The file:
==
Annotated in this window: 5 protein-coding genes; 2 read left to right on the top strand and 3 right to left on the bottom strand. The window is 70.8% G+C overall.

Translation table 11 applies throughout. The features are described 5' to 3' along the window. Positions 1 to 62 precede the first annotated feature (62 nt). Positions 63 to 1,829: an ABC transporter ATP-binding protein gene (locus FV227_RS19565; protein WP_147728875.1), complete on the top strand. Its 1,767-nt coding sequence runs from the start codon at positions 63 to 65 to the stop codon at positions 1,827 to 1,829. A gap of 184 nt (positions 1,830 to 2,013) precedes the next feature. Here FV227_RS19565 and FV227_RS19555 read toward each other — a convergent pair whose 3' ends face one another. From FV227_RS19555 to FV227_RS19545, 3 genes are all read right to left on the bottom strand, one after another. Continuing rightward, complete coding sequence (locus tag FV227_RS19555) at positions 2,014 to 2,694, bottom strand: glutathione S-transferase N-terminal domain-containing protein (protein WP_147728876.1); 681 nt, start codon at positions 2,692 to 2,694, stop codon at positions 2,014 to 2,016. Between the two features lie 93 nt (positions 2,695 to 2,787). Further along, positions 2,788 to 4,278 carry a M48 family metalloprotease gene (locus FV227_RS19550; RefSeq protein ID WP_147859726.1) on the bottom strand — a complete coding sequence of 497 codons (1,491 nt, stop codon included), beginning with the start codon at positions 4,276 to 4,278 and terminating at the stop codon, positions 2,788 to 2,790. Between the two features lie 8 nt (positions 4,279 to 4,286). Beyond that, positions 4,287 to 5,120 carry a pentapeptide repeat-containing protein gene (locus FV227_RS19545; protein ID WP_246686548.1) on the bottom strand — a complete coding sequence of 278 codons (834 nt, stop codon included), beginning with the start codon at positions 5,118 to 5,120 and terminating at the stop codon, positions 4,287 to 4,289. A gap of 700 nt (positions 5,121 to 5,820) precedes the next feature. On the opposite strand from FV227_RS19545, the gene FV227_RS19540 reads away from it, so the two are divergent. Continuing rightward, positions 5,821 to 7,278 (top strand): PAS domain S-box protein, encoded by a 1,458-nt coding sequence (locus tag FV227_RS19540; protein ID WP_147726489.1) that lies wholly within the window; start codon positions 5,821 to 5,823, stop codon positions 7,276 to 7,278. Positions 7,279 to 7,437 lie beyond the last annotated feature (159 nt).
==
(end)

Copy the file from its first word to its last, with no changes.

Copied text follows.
Annotated in this window: 5 protein-coding genes; 2 read left to right on the top strand and 3 right to left on the bottom strand. The window is 70.8% G+C overall.

Translation table 11 applies throughout. The features are described 5' to 3' along the window. Positions 1 to 62 precede the first annotated feature (62 nt). Positions 63 to 1,829: an ABC transporter ATP-binding protein gene (locus FV227_RS19565; protein WP_147728875.1), complete on the top strand. Its 1,767-nt coding sequence runs from the start codon at positions 63 to 65 to the stop codon at positions 1,827 to 1,829. A gap of 184 nt (positions 1,830 to 2,013) precedes the next feature. Here FV227_RS19565 and FV227_RS19555 read toward each other — a convergent pair whose 3' ends face one another. From FV227_RS19555 to FV227_RS19545, 3 genes are all read right to left on the bottom strand, one after another. Continuing rightward, complete coding sequence (locus tag FV227_RS19555) at positions 2,014 to 2,694, bottom strand: glutathione S-transferase N-terminal domain-containing protein (protein WP_147728876.1); 681 nt, start codon at positions 2,692 to 2,694, stop codon at positions 2,014 to 2,016. Between the two features lie 93 nt (positions 2,695 to 2,787). Further along, positions 2,788 to 4,278 carry a M48 family metalloprotease gene (locus FV227_RS19550; RefSeq protein ID WP_147859726.1) on the bottom strand — a complete coding sequence of 497 codons (1,491 nt, stop codon included), beginning with the start codon at positions 4,276 to 4,278 and terminating at the stop codon, positions 2,788 to 2,790. Between the two features lie 8 nt (positions 4,279 to 4,286). Beyond that, positions 4,287 to 5,120 carry a pentapeptide repeat-containing protein gene (locus FV227_RS19545; protein ID WP_246686548.1) on the bottom strand — a complete coding sequence of 278 codons (834 nt, stop codon included), beginning with the start codon at positions 5,118 to 5,120 and terminating at the stop codon, positions 4,287 to 4,289. A gap of 700 nt (positions 5,121 to 5,820) precedes the next feature. On the opposite strand from FV227_RS19545, the gene FV227_RS19540 reads away from it, so the two are divergent. Continuing rightward, positions 5,821 to 7,278 (top strand): PAS domain S-box protein, encoded by a 1,458-nt coding sequence (locus tag FV227_RS19540; protein ID WP_147726489.1) that lies wholly within the window; start codon positions 5,821 to 5,823, stop codon positions 7,276 to 7,278. Positions 7,279 to 7,437 lie beyond the last annotated feature (159 nt).